Adding an Awning
Awnings are a great way to add interest and utility to your house. They can perk up a plain façade as well as provide great utility by blocking sun and providing a rain cover at doors. To help us figure out the right approach to adding an awning, we asked Cedar Baldridge of Houston-based Baldridge Landscape to discuss the key considerations. Here are her recommendations:
- If you’re considering adding an awning and want to get a sense of what it might look like you can photograph your house and then take some colored pencils and either draw directly on the photo or use trace paper to see how awnings of different shapes and sizes would look on your home. (For examples on how to do this, peruse the sketchbook on the Baldridge Landscape website here.)
- There are many options when it comes to designing an awning. Spear heads, which are metal poles with spear finials on the tips, are pretty. We created a Chippendale design awning bracket (which is featured in TSG Houston, Vol. 1) that is lovely, though if an awning is small enough it does not require a brace (see the ones in TSG Houston, Vol. 2). One of my trademarks is a double valance, which adds interest and definition to the valance, and the cording used makes the under valance pop. Work with an expert who will help you explore your options and execute what you’re envisioning.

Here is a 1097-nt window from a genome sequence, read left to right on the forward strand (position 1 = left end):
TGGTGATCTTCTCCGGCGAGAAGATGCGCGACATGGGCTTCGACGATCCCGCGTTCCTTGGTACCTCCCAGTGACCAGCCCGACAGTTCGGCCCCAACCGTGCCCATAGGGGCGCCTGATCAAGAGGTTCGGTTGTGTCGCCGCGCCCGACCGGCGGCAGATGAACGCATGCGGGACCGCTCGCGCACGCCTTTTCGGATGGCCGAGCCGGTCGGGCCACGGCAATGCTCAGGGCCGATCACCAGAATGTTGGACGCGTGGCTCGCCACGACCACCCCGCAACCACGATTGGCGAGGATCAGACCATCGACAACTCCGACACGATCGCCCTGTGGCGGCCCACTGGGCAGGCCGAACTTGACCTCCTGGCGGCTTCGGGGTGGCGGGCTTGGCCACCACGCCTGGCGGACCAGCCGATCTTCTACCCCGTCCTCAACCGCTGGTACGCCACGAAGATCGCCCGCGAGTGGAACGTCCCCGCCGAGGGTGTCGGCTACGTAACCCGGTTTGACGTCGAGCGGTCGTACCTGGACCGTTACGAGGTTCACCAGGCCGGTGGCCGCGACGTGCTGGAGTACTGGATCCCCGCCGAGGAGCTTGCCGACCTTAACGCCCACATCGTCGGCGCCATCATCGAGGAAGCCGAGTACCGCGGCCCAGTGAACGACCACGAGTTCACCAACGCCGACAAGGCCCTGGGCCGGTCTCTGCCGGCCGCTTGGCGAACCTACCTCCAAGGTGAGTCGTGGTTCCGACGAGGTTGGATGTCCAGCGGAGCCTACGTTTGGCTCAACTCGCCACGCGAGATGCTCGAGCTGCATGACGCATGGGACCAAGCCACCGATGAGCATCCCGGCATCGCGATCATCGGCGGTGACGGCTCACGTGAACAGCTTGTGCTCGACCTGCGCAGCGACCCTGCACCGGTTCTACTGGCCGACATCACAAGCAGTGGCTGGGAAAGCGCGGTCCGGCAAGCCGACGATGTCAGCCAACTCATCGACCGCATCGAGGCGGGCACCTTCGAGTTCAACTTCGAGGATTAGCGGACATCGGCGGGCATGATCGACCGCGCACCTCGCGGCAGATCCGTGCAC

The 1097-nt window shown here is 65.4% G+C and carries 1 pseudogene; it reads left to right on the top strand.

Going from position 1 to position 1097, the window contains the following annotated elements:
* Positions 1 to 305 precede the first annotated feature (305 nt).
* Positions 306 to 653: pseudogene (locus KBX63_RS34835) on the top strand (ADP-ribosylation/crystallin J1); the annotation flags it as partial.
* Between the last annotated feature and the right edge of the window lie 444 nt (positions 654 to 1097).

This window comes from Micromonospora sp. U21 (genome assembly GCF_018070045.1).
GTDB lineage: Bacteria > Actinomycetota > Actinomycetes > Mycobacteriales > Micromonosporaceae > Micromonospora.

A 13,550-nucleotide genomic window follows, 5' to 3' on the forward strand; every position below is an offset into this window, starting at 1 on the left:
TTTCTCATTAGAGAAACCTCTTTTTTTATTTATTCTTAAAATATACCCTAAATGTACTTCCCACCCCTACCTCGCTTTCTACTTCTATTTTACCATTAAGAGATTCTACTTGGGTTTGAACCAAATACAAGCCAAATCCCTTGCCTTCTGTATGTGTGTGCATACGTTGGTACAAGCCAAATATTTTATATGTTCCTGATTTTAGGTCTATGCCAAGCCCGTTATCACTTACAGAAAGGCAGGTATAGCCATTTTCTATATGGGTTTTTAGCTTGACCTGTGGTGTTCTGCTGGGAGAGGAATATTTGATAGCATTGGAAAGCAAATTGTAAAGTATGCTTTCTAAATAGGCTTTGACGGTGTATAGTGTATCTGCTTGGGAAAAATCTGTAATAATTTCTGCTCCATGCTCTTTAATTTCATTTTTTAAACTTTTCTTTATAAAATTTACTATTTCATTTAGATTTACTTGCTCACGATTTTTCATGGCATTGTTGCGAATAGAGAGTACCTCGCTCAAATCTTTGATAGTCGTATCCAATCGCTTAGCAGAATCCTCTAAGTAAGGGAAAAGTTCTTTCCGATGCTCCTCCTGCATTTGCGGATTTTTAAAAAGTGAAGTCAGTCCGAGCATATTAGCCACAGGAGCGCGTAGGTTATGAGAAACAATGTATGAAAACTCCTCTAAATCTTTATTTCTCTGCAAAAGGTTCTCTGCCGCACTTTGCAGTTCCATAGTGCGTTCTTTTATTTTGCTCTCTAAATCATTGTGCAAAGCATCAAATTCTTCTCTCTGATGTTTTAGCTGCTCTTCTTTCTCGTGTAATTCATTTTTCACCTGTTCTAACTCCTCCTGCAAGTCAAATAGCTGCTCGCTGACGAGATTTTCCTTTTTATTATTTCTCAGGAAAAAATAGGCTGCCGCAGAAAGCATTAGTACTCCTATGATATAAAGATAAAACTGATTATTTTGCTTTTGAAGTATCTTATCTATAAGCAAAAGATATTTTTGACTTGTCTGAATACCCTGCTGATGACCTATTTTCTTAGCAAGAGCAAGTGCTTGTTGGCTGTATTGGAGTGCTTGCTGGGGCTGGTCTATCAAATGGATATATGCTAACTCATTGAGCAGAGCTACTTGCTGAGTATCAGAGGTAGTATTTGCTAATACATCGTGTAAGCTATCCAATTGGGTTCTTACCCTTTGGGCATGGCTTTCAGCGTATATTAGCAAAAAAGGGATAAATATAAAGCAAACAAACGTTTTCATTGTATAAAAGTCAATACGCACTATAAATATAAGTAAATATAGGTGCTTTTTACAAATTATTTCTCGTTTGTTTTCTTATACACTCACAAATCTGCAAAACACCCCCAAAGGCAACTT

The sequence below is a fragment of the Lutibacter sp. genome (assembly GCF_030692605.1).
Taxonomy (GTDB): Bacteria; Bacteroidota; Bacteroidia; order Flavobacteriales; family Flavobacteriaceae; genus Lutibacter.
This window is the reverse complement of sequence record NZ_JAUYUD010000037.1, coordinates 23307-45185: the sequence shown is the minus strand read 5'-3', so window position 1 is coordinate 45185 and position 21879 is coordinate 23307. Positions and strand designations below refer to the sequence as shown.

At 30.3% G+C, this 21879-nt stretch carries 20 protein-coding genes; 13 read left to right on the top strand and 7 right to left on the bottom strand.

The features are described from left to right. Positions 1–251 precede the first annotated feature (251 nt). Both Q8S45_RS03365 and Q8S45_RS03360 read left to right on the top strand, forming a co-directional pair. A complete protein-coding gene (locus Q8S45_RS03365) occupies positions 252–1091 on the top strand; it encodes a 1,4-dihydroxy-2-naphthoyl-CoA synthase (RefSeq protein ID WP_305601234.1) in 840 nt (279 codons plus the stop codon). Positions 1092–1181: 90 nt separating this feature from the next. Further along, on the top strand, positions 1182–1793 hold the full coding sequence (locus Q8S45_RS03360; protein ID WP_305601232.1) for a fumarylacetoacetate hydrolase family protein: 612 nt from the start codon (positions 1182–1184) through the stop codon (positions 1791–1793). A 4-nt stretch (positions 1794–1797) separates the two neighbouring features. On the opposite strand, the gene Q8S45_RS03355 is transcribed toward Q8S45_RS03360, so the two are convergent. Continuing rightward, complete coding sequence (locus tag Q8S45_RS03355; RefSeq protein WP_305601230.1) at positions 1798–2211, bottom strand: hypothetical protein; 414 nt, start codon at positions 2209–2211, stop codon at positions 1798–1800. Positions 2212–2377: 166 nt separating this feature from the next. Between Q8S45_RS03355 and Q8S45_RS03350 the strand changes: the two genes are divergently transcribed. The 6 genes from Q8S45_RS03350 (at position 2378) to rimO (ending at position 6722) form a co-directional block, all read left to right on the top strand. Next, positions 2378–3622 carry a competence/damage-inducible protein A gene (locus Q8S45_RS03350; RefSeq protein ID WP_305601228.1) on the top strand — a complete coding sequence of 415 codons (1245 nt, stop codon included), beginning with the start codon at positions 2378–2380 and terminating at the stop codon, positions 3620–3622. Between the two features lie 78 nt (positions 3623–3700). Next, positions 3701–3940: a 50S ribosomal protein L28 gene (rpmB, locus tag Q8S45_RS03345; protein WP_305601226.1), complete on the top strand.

- Be mindful to paint the frame on the underside of your awning, otherwise you will find yourself looking at ugly metal. Another great idea is to line the underside of the awing, which will cover the not-so-pretty mechanics.
- Only use awning-quality fabric (your fabricator will provide you with samples), and note that awnings can last a long time, but it is crucial that you have them professionally washed once a year (your fabricator will usually provide this service). During cleaning the awning is untied, the laces are untied, and the whole fabric piece is then washed on the ground, typically with a power washer.